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Math Help - Volume of solid

  1. #1
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    Volume of solid

    Dear Folks,

    The base of the volume is the region between two parabolas.
    Find the volume of the solid given that cross-sections perpendicular to the x-axis are squares.

    Give Hints please.
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  2. #2
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    Re: Volume of solid

    Quote Originally Posted by Simplictic View Post
    Dear Folks,

    The base of the volume is the region between two parabolas.
    Find the volume of the solid given that cross-sections perpendicular to the x-axis are squares.

    Give Hints please.
    V = \int_a^b [f(x) - g(x)]^2 \, dx

    where x = a and x = b are the x-coordinates of the parabolas intersection points

    f(x) = upper parabola

    g(x) = lower parabola

    in future, please place questions that involve integration in the calculus forum.
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  3. #3
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    Re: Volume of solid

    Quote Originally Posted by skeeter View Post
    V = \int_a^b [f(x) - g(x)]^2 \, dx

    where x = a and x = b are the x-coordinates of the parabolas intersection points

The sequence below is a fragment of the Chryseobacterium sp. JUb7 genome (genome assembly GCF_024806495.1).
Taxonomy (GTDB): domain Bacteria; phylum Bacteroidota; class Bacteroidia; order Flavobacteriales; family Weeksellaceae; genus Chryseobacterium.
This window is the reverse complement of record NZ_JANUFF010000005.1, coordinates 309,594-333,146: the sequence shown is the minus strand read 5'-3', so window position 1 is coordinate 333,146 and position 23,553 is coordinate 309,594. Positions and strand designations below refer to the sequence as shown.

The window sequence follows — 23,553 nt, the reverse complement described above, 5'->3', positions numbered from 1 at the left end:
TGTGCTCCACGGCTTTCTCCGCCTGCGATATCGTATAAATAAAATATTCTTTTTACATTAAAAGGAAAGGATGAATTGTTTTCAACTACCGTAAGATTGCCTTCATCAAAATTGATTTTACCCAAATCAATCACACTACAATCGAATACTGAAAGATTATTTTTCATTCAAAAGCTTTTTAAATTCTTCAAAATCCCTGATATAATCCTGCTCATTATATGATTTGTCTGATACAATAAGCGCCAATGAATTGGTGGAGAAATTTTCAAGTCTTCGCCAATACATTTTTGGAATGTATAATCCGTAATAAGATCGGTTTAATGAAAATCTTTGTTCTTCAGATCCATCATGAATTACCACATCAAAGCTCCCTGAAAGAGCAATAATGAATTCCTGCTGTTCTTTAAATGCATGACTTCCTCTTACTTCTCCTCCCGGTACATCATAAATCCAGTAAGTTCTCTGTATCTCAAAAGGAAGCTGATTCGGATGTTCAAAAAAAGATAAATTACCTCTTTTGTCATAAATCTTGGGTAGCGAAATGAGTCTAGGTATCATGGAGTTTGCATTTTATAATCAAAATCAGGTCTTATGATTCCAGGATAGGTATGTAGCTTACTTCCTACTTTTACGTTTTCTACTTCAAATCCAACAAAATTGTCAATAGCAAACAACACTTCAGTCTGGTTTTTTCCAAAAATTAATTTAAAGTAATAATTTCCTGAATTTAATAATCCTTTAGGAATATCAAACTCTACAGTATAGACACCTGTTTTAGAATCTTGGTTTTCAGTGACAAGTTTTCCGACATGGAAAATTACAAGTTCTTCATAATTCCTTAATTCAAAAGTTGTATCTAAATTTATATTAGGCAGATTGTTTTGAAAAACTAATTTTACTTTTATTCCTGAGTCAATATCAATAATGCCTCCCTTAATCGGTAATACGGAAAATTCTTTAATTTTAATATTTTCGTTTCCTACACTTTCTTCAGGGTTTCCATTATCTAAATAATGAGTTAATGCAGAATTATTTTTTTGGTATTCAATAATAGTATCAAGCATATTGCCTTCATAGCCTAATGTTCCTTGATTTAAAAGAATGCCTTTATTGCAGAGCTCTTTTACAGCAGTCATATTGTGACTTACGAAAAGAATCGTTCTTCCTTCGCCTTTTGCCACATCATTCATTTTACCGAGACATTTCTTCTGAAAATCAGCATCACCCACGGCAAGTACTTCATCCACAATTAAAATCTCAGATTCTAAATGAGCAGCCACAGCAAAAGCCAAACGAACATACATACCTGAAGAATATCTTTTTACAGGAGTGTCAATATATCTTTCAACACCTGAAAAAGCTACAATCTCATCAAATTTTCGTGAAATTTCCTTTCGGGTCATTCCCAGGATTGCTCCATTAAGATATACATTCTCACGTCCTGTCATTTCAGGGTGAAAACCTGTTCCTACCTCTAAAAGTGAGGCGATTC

f(x) = upper parabola

    g(x) = lower parabola

    in future, please place questions that involve integration in the calculus forum.
    Thanks skeeter,

    If parabolas are  x = y^{2} and x = 3 -y^{2}, is it reasonable to make y subject to have y= f(x), y = g(x) or we need to use x = f(y) in the formula for volume?
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  4. #4
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    Re: Volume of solid

    Quote Originally Posted by Simplictic View Post
    Thanks skeeter,

    If parabolas are  x = y^{2} and x = 3 -y^{2}, is it reasonable to make y subject to have y= f(x), y = g(x) or we need to use x = f(y) in the formula for volume?
    are the cross-sections still perpendicular to the x-axis?
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